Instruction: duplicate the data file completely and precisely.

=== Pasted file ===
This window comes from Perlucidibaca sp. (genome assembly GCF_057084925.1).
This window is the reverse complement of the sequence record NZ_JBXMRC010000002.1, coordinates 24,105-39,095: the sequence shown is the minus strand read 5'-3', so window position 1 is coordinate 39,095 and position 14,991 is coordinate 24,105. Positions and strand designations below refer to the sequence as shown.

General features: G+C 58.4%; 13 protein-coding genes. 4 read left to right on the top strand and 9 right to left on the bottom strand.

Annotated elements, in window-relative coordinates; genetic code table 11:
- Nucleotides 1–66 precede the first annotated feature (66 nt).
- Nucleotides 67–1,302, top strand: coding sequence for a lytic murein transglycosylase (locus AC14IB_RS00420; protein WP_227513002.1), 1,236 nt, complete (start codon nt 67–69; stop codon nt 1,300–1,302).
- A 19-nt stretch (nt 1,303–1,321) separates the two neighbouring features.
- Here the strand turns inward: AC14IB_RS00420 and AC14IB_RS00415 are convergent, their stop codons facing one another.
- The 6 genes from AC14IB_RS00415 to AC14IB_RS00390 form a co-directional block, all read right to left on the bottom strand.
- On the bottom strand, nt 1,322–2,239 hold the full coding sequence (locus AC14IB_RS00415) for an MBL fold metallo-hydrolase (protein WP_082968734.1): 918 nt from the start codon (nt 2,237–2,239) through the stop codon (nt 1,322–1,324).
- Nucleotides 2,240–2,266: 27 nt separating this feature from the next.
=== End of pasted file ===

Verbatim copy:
This window comes from Perlucidibaca sp. (genome assembly GCF_057084925.1).
This window is the reverse complement of the sequence record NZ_JBXMRC010000002.1, coordinates 24,105-39,095: the sequence shown is the minus strand read 5'-3', so window position 1 is coordinate 39,095 and position 14,991 is coordinate 24,105. Positions and strand designations below refer to the sequence as shown.

General features: G+C 58.4%; 13 protein-coding genes. 4 read left to right on the top strand and 9 right to left on the bottom strand.

Annotated elements, in window-relative coordinates; genetic code table 11:
- Nucleotides 1–66 precede the first annotated feature (66 nt).
- Nucleotides 67–1,302, top strand: coding sequence for a lytic murein transglycosylase (locus AC14IB_RS00420; protein WP_227513002.1), 1,236 nt, complete (start codon nt 67–69; stop codon nt 1,300–1,302).
- A 19-nt stretch (nt 1,303–1,321) separates the two neighbouring features.
- Here the strand turns inward: AC14IB_RS00420 and AC14IB_RS00415 are convergent, their stop codons facing one another.
- The 6 genes from AC14IB_RS00415 to AC14IB_RS00390 form a co-directional block, all read right to left on the bottom strand.
- On the bottom strand, nt 1,322–2,239 hold the full coding sequence (locus AC14IB_RS00415) for an MBL fold metallo-hydrolase (protein WP_082968734.1): 918 nt from the start codon (nt 2,237–2,239) through the stop codon (nt 1,322–1,324).
- Nucleotides 2,240–2,266: 27 nt separating this feature from the next.